1

Use normal Linux/Unix permissions on your dude/photos to make sure that popolo can't access them. Assuming that popolo isn't the owner of those files and directories and isn't in the group, then a simple chmod -R o-rwx dude/photos should make sure that popolo can't access those files. Or: An alternative way would be to give popolo and empty chroot home ...


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First, when you add yourself to a group, the change is not applied immediately. The easiest thing is to logout and log back in. Then there are write permissions of data files (as mentioned already in some of the comments). However, the solutions are not good for security. Add a group for the game. Do not add any user to this group. Make the game ...


1

I am having the same issue. However by adding osec flag seems to be working for me. I cannot create any new file/folder, but can write to the existing files. //{ip_address}/{sharename} /mnt/server1 cifs (rw,nodev,uid=0,gid=0,credentials=/home/{user}/.smbcredentials,iocharset=utf8,file_mode=777‌​,dir_mode=777,osec=ntlmv2) 0 0 I have this on the ...


1

effective permissions are formed by ANDing the actual (real?) permissions with the mask.  Since the mask of your file is rw-, all the effective permissions have the x bit turned off.


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As far as I understand there are no special operations like append and rename that you can configure. An append effectively is opening a file and then writing it with a different content (even if you only add to the file). You will need to have write privileges on that file. A rename effectively is moving a file from an old location to another new ...


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Permission to remove and rename a directory is determined by its parent's permissions, not its own (just like other files). Just set the permissions on the directory to what you need and make its parent -w. Depending on your use case you may want to make the directory sticky +t as well - then users can't move around others' files, only their own.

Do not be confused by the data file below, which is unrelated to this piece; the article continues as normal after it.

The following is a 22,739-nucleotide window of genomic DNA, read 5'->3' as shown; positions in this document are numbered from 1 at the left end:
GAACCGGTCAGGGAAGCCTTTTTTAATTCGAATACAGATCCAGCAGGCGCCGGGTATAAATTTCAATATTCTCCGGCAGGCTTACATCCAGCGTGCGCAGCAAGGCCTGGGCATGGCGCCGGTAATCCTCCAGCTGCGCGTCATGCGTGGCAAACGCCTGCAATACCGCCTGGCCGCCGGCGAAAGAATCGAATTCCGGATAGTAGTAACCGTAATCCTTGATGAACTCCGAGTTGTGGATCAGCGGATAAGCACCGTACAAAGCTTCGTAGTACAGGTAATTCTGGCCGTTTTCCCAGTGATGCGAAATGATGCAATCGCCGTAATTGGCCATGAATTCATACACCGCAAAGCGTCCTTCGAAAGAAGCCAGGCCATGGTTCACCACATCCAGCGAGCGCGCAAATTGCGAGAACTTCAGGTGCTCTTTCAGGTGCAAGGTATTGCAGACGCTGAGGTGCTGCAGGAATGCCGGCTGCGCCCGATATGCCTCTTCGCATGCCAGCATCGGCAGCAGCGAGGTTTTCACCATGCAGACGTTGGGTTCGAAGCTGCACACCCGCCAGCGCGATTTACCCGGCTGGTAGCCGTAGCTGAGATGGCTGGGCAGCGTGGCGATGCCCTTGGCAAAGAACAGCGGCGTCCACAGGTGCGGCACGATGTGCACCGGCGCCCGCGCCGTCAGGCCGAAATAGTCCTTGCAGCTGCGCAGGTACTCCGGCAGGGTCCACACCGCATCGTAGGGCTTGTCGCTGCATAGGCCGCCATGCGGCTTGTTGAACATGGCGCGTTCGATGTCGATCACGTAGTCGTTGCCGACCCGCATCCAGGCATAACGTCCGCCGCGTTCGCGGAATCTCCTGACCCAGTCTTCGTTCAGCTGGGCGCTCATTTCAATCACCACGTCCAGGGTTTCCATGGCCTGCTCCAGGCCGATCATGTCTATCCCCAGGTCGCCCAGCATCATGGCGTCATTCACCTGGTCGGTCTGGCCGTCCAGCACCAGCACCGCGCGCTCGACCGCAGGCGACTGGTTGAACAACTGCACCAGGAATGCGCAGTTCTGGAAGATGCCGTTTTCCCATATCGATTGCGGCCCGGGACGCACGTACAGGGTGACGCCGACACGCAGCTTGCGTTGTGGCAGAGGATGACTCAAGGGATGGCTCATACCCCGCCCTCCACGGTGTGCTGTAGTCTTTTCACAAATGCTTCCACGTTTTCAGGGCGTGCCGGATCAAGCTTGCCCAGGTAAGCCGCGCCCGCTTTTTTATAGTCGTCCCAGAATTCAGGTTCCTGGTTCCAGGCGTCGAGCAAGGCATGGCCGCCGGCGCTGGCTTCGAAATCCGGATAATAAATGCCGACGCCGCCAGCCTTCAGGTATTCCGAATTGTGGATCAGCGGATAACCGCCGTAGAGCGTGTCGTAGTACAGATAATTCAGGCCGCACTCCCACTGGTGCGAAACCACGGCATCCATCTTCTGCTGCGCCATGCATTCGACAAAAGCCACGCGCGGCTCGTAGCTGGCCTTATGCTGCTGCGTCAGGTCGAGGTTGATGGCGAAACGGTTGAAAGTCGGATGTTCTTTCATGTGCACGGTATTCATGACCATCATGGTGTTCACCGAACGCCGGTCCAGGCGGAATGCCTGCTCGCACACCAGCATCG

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1) In general, files in /var/www should be owned by root:www-data and chmod 644, while /var/www itself and all subdirectories should be chmod 755. They should not be writable by the www-data user unless absolutely necessary (and that goes triple for executable files) because files which are writable by www-data can be modified by an attacker who manages to ...


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(1) chmod and chown are different commands. The first sets permissions and the second ownership. You may wish to also run `find /var/www/html -exec chown www-data:www-data {} +` in addition to the commands you are already running, but that is a choice for you to make. (2) You can edit /etc/cron.allow and add www-data to allow the www-data user to run ...


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If you don't want to be challenged every time for your password then I'd recommend setting it to NOPASSWD in your /etc/sudoers file rather than hardcode your password in your logins. At least this way your primary login's password will remain intact and not be completely exposed in your .bashrc. To make this change run the command sudo visudo, and change ...


0

Most filesystems designed for Unix/Linux can be mounted with a nosuid attribute, which will prevent setuid or setgid binaries located on those filesystems from altering the effective uid or gid of a process. It's often used when mounting "untrusted" filesystems, those that are under the control of a non-administrator. In your case, the filesystem you're ...


1

If you fiddled with your home directory, you needed root to get at the /home directory that contains it. Possibly your home now contains some stuff owned by something other than you, that the sudo obviates. An aggressive approach might be "sudo chown -R myname:users ~myname" A more cautious person might do "find ~myname ! -user myname" to look for such ...


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SetUID bit on executable allows to run executable at file owner (not superuser). To be able to run executable as root, execute: sudo chown 0:0 ./setuid-test


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When a program wants to read or write to a file, it needs to call the system call open() for the file first. One of the arguments to the call specifies which operations the program wants to be able to do. It the program indicates it wants to read or write the file, and the process does not have the perspective for the operations, the open() call ends up in ...


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When user tries to access a file or directory, the kernel allows to opens the file or directory with the mode parameter set to what permissions is assigned for that particular user. So if the user has only read permission the file opened by an application will be given only to read the contents of the file by the kernel.